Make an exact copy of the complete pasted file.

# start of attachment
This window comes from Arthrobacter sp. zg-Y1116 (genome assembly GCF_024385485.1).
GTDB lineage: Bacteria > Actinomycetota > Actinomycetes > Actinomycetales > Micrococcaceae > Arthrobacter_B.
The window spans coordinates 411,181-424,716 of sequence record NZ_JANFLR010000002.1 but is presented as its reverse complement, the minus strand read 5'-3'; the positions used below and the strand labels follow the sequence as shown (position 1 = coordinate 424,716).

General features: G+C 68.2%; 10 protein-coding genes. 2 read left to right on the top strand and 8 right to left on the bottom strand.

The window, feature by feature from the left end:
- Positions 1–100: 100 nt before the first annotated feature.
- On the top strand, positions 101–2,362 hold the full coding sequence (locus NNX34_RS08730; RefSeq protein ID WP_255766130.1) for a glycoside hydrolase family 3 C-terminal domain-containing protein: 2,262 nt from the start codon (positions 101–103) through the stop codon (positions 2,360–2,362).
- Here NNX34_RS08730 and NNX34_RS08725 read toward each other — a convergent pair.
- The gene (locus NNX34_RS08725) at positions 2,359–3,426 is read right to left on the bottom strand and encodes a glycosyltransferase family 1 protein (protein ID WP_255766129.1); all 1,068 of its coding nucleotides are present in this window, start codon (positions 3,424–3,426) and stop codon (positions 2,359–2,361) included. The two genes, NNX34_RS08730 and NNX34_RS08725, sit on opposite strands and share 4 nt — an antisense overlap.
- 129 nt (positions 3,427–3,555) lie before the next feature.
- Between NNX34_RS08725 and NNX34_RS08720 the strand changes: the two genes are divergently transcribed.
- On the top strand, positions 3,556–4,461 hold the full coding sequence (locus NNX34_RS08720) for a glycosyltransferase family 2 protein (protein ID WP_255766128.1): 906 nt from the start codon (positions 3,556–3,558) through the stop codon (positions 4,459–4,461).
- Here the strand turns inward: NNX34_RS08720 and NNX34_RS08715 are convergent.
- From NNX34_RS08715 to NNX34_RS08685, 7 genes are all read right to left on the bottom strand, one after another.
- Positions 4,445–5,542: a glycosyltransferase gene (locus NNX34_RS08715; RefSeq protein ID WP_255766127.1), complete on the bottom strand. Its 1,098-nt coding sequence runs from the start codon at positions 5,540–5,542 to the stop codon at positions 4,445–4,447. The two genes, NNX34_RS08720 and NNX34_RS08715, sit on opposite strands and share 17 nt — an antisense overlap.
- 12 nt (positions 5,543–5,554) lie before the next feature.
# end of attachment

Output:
This window comes from Arthrobacter sp. zg-Y1116 (genome assembly GCF_024385485.1).
GTDB lineage: Bacteria > Actinomycetota > Actinomycetes > Actinomycetales > Micrococcaceae > Arthrobacter_B.
The window spans coordinates 411,181-424,716 of sequence record NZ_JANFLR010000002.1 but is presented as its reverse complement, the minus strand read 5'-3'; the positions used below and the strand labels follow the sequence as shown (position 1 = coordinate 424,716).

General features: G+C 68.2%; 10 protein-coding genes. 2 read left to right on the top strand and 8 right to left on the bottom strand.

The window, feature by feature from the left end:
- Positions 1–100: 100 nt before the first annotated feature.
- On the top strand, positions 101–2,362 hold the full coding sequence (locus NNX34_RS08730; RefSeq protein ID WP_255766130.1) for a glycoside hydrolase family 3 C-terminal domain-containing protein: 2,262 nt from the start codon (positions 101–103) through the stop codon (positions 2,360–2,362).
- Here NNX34_RS08730 and NNX34_RS08725 read toward each other — a convergent pair.
- The gene (locus NNX34_RS08725) at positions 2,359–3,426 is read right to left on the bottom strand and encodes a glycosyltransferase family 1 protein (protein ID WP_255766129.1); all 1,068 of its coding nucleotides are present in this window, start codon (positions 3,424–3,426) and stop codon (positions 2,359–2,361) included. The two genes, NNX34_RS08730 and NNX34_RS08725, sit on opposite strands and share 4 nt — an antisense overlap.
- 129 nt (positions 3,427–3,555) lie before the next feature.
- Between NNX34_RS08725 and NNX34_RS08720 the strand changes: the two genes are divergently transcribed.
- On the top strand, positions 3,556–4,461 hold the full coding sequence (locus NNX34_RS08720) for a glycosyltransferase family 2 protein (protein ID WP_255766128.1): 906 nt from the start codon (positions 3,556–3,558) through the stop codon (positions 4,459–4,461).
- Here the strand turns inward: NNX34_RS08720 and NNX34_RS08715 are convergent.
- From NNX34_RS08715 to NNX34_RS08685, 7 genes are all read right to left on the bottom strand, one after another.
- Positions 4,445–5,542: a glycosyltransferase gene (locus NNX34_RS08715; RefSeq protein ID WP_255766127.1), complete on the bottom strand. Its 1,098-nt coding sequence runs from the start codon at positions 5,540–5,542 to the stop codon at positions 4,445–4,447. The two genes, NNX34_RS08720 and NNX34_RS08715, sit on opposite strands and share 17 nt — an antisense overlap.
- 12 nt (positions 5,543–5,554) lie before the next feature.